Mark equipped me with a planning model that I can use when designing and revising lessons. It was a “planning cycle” of four categories that all need to be seriously addressed when creating a curriculum: 1) content standard, 2) performance standard, 3) pedagogy / resources, and 4) assessment and evaluation. This model, along with his suggestion of creating a document that provides teachers with options of how to sequence activities will be quite beneficial to the preparation of the curriculum. His vast marine knowledge will be of continuous assistance to this project.
So, as I continue to coat pills with soft salmon Meow Mix treats and feed them to our kittens, I will also work diligently to create a curriculum that will hopefully be very beneficial to both students and teachers and meet many classrooms’ needs. I will do my best to ensure it benefits our state’s precious rocky shore ecosystem as well.
Let’s face it: if public school was given a mascot, it would probably be the scapegoat. Why are students from other countries performing better in academics? It’s the public school teachers’ fault. Why are the morals of our country declining? It’s the public school teachers’ fault. Why is there more bullying, violence, and drug use? Yep – public school teachers’ fault.
And let me get this straight – public school teachers should be held responsible for their actions and duties. If a school is struggling as a whole in any category, or the majority of youth in a particular community are dealing with a certain problem, it should be on the educators of that neighborhood to work on resolving the issue.
But there are a whole lot of problems and influences that occur outside of the classroom walls – and are brought into the school building – that impact the direction of the local and national community. It is often not the public school teachers’ fault that there is a local or national crisis, even if it is a youth crisis. But since we are with many of our nation’s children for seven hours a day…scapegoat.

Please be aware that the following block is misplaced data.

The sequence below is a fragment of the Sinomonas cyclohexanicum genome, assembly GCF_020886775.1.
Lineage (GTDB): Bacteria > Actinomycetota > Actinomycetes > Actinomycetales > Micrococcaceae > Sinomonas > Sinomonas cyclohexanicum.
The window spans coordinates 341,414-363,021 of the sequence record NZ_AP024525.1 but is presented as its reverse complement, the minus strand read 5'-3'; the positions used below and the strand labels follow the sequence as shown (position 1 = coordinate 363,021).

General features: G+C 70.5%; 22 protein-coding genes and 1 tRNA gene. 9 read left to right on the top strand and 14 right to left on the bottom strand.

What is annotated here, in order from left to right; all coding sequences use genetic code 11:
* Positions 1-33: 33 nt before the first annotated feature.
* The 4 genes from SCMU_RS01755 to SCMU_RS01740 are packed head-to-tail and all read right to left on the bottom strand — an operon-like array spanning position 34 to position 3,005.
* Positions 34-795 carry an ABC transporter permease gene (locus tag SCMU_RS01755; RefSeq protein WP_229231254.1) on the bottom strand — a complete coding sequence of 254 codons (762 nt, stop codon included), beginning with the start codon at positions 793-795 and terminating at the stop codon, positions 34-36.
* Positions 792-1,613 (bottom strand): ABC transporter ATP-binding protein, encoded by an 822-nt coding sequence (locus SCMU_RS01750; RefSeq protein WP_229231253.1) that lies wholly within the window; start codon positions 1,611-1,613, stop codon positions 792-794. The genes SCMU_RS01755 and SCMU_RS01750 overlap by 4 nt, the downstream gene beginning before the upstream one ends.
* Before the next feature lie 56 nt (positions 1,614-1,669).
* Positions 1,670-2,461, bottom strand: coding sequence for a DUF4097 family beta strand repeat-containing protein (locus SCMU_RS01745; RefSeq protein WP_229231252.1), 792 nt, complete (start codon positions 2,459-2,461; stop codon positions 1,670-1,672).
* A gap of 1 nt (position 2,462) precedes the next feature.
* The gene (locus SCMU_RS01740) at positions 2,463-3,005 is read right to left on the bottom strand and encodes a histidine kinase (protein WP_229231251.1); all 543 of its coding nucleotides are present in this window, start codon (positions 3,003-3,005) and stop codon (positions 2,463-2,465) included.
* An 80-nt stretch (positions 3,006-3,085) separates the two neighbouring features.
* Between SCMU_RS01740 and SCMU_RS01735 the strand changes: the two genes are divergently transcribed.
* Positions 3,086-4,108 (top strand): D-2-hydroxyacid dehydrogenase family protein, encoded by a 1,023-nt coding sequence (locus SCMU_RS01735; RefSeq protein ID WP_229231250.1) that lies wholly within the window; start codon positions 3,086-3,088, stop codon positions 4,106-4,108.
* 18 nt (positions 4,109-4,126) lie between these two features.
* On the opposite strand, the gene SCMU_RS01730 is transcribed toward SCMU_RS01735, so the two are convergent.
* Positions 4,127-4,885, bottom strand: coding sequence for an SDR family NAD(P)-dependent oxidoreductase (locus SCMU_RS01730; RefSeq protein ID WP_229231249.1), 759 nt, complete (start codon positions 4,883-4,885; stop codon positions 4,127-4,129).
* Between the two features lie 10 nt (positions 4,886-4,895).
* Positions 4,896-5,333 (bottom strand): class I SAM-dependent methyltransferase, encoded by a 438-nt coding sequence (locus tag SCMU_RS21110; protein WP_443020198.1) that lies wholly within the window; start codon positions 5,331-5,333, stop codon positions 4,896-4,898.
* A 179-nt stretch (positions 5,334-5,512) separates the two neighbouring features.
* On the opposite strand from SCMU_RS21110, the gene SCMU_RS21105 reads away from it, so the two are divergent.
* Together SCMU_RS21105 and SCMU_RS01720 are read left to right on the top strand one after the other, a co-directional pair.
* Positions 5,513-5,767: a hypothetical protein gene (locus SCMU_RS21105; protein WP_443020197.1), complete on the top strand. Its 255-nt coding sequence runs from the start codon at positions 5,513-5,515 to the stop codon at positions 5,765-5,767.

How can public school educators go about obtaining a different mascot? I think the first and very crucial step to dismissing myths and building confidence in our public school system is by doing one of the things I enjoy most about teaching – serving the community.
Why should teachers serve the community outside classroom walls? For the following reasons:
- Modeling Citizenship – serving the community outside of the classroom walls is a great example of modeling citizenship to students. Oftentimes teachers can involve students in community service projects.
- Building Relationships – serving the community enables me to build healthy relationships with great individuals and local businesses and organizations. These relationships can often lead to amazing collaborative efforts, too.
- Creating Transparency – unless someone is a parent of a student, rumors and media are what build many people’s perceptions of the local school. Serving the community allows those who may not see you in any other circumstance observe who you really are and what you are all about. It enables an educator to tear down negative misconceptions and build up positive community impressions.
I recently held a workshop this summer on exploring the rocky shore at a fantastic local bookstore called MainStreet BookEnds of Warner. I was able to model good citizenship, build stronger relationships with both the store and those who attended (thanks Live Wire Daycare and Preschool!), and play a small part in giving the public a look at what our school district is all about.
If you’re wondering how you and your school can serve the local community, below are some examples from the school I am proud to a part of…but the most important thing is to serve your community in the unique ways you are equipped to do so, and in ways your community could use some assistance.
- saving items like apple cores from school lunches and giving them to local farms for their animals.
- having annual food and clothing drives around the holidays to feed and clothe those in need.
- collaborating with a local farm stand and have students learn how to grow a garden while helping out the business.
- holding an annual snack shop and have students choose a charity to donate all the proceeds.
- conducting poetry readings or art shows at the local library and open it to the public.
- teaching workshops on specific content you are knowledgeable and enthusiastic about.
- reading to students and other youth at the local bookstore or library.